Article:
Ford Hunger March (1932) Historical Marker
The marker was originally located on the Fort Street drawbridge
Ford workers flee after being fired upon with tear gas by the Police and Ford's security guards
Flyer for a public investigation into the Ford Hunger March by workers' jury
Family and friends stand by memorial wreaths for funerals of four men killed during the march
Banner with the slogan of the funeral march held five days later- "Smash Ford-Murphy Police Terror"
Backstory and Context
The morning of March 7, 1932 was described as being one of the coldest in Detroit’s history. As the day progressed, however, it also became known as one of the darkest chapters of labor history in the United States. Following the market crash of 1929, Detroit’s economy had stagnated severely and hundreds of thousands became unemployed within months. That year before the crash, the average annual wage for automobile workers was $1639. Within two years it had plummeted to $757.
In the wake of this economic devastation, a march to the nearby Ford River Rouge Complex- the largest Ford factory in the U.S. at the time- was planned by thousands of unemployed workers for the date of March 7th. The march was organized by the Detroit chapter of the Unemployed Councils- an offshoot project of the Communist Party. The day before, William Z. Foster- a prominent leader within the Party- gave a speech in preparation. In it, he discouraged any form of violence and destruction and highlighted the 14 demands for Henry Ford which had been agreed upon by all of the participating workers. These demands included the rehiring the unemployed, an end to racial discrimination in the workplace, proper healthcare and winter fuel provisions, a ban on corporate spies and the private police force (known as “Security” at the Ford Company), and finally, the right of workers to organize unions.
The march began on the freezing cold morning of March 7th near Dearborn city limits with a crowd of between 3,000 and 5,000 marchers. The plan was to march peacefully over the bridge and down Miller Road until they reached the Ford Rouge River Plant, which was about a mile away. When they reached the city limits, however, Dearborn police attacked the marchers with tear gas and began pushing them back to the bridge. When the marchers responded by hurling rocks and frozen mud, one Dearborn police officer shot into the crowd. Now furious, the crowd regrouped and pushed onward to the factory where they were met by two fire engines which sprayed down freezing water onto them from the overpass. Also at the factory were Ford’s “security” who swiftly joined the police and began shooting into groups of people at random, killing marchers Joe DeBlasio, Coleman Leny, and Joe York and wounding dozens of others.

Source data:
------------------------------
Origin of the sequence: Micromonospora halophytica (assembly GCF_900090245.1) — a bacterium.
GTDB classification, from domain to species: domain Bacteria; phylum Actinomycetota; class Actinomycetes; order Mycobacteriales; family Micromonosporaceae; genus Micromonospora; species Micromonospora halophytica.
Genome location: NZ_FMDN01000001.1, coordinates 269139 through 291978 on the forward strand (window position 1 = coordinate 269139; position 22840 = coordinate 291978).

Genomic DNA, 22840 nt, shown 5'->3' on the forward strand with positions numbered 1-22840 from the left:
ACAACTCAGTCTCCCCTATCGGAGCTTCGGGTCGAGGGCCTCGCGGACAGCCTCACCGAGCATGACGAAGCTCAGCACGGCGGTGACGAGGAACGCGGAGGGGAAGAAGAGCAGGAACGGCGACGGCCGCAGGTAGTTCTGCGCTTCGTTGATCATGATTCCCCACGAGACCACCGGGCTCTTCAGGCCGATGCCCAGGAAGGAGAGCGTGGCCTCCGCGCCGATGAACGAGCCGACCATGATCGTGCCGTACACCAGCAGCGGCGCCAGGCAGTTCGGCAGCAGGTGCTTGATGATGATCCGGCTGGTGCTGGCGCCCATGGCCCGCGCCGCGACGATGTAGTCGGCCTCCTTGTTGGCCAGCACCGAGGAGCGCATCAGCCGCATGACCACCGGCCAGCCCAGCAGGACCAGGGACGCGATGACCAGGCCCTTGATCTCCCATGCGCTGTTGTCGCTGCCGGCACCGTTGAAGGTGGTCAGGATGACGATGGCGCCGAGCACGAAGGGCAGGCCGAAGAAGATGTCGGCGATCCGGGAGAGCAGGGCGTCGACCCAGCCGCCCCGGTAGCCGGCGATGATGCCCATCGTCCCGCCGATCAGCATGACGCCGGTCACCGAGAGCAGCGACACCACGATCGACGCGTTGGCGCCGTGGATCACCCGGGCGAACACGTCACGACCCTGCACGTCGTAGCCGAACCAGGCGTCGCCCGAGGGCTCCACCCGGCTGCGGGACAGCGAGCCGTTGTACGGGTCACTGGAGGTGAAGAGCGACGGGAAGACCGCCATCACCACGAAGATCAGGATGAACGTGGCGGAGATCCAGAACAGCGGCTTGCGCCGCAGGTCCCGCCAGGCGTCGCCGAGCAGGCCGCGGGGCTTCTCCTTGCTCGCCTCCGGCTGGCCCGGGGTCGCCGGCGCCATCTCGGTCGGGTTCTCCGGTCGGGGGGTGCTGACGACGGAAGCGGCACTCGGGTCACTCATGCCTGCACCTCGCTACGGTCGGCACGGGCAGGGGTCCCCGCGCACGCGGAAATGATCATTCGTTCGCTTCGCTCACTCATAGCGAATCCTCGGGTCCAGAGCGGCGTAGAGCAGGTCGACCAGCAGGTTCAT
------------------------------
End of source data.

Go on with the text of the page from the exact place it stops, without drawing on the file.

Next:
In an attempt to quell the violence, the march’s organizers called for a retreat. Just as this occurred, Harry Bennett- the head of Ford’s “security”- pulled up in his vehicle, rolled down a window, and shot into the crowd with a pistol. He was immediately pelted by rocks and injured, at which point the Dearborn Police and Ford security men opened fire with machine guns, killing a 16-year-old named Joe Bussell. Marchers who had been too seriously wounded to escape were arrested and handcuffed to their beds in the hospital as they were treated. The event and its aftermath caused a media firestorm. Despite their actions, no police officer or Ford security guard was ever arrested or charged with a crime. William Z. Foster meanwhile, who was vilified by the police department reports and news stories, was suddenly at the center of a national manhunt for his role in the march. He was never arrested. Protests against Ford and the murders in Dearborn sprung up in industrial cities across the country like NYC. Five days later in Dearborn, as many as 60,000 people participated in a march honoring the four people who died. They marched under a common slogan that was seen on many signs that day- “Smash the Ford-Murphy Police Terror”.
A fifth death was counted in the massacre when Curtis Williams, a Black marcher, died from injuries he received at the march three months later. Due to segregation, he was not allowed to be buried in Woodmere Cemetery alongside the four others who died. So instead, his family had him cremated and his ashes were scattered over the graves of his fellow marchers. Many of those who organized and marched in both events were of diverse ethnic backgrounds.
It was not until 9 years later, after the Depression had mostly ended, that Henry Ford finally sat down with UAW union leaders and signed a collective bargaining agreement in response to a ten-day, 40,000 worker sit-down strike. He was the last major automobile manufacturer in the United States to do so. In 1992, the legacy of the Ford Hunger Marchers and those who died in the subsequent massacre was honored with a historical marker plaque that is located on the Oakwood Boulevard/Fort Street drawbridge which they used to cross over into Dearborn that day 60 years prior.
Edwards, Bobb. Victims of the Ford Hunger March, Find A Grave. July 18th 1998. Accessed October 7th 2020. https://www.findagrave.com/memorial/3217/victims_of_the_ford_hunger_march.
Jackman, Michael. You can commemorate the deadly 1932 Ford Hunger March by donating to this Detroit park, Detroit Metro Times. March 7th 2018. Accessed October 7th 2020. https://www.metrotimes.com/the-scene/archives/2018/03/07/remember-the-ford-hunger-march-by-donating-to-a-detroit-park.
Last Survivor of the Ford Hunger March. Rye, Clayton. United States. 2010. https://youtu.be/5ggu7Cz7hv8.
Sugar, Maurice. Ginger, Ann Fagan. The Ford Hunger March. Edition 1st. Berkeley, California. Meiklejohn Civil Liberties Institute, 1980.
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